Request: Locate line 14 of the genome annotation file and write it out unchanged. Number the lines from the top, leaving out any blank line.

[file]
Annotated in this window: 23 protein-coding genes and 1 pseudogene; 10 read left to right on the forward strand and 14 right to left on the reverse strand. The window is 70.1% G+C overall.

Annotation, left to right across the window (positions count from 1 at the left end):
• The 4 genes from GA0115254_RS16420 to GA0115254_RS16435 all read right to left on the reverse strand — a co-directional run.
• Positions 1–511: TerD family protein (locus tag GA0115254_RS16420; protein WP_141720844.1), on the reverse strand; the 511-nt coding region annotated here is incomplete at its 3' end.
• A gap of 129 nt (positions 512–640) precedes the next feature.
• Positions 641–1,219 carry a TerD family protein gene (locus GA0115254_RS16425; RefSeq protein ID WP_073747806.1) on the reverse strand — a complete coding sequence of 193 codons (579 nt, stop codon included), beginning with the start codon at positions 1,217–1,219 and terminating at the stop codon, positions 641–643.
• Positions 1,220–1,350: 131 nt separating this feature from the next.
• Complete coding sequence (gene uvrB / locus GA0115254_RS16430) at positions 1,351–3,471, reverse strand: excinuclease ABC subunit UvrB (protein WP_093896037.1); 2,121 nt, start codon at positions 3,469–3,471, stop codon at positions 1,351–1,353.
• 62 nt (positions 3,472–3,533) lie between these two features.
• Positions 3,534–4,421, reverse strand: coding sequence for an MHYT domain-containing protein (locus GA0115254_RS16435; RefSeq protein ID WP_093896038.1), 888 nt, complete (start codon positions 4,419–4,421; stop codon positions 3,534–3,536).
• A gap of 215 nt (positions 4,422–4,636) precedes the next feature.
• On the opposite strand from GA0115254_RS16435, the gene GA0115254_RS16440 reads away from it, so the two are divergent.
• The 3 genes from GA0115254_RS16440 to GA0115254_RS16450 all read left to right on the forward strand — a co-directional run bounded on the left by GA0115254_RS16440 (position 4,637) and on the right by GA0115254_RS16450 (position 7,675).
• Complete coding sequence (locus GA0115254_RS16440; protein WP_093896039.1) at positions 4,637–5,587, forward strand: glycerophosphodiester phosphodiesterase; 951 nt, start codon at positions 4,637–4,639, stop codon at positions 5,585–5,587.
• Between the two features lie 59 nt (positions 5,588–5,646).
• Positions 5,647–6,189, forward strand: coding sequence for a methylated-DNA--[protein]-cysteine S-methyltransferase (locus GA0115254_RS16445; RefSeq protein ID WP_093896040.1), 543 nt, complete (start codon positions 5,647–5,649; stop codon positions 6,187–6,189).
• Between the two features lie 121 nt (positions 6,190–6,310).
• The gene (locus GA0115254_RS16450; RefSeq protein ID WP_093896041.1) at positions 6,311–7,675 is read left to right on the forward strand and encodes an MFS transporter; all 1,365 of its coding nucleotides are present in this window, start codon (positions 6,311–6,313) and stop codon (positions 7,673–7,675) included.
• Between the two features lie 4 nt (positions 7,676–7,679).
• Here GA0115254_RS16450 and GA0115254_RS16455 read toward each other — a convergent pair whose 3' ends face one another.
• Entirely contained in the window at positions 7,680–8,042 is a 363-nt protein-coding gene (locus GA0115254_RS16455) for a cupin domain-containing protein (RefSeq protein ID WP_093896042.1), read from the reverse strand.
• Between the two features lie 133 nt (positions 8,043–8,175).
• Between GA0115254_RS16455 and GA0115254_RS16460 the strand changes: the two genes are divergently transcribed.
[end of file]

• Complete coding sequence (locus GA0115254_RS16440; protein WP_093896039.1) at positions 4,637–5,587, forward strand: glycerophosphodiester phosphodiesterase; 951 nt, start codon at positions 4,637–4,639, stop codon at positions 5,585–5,587.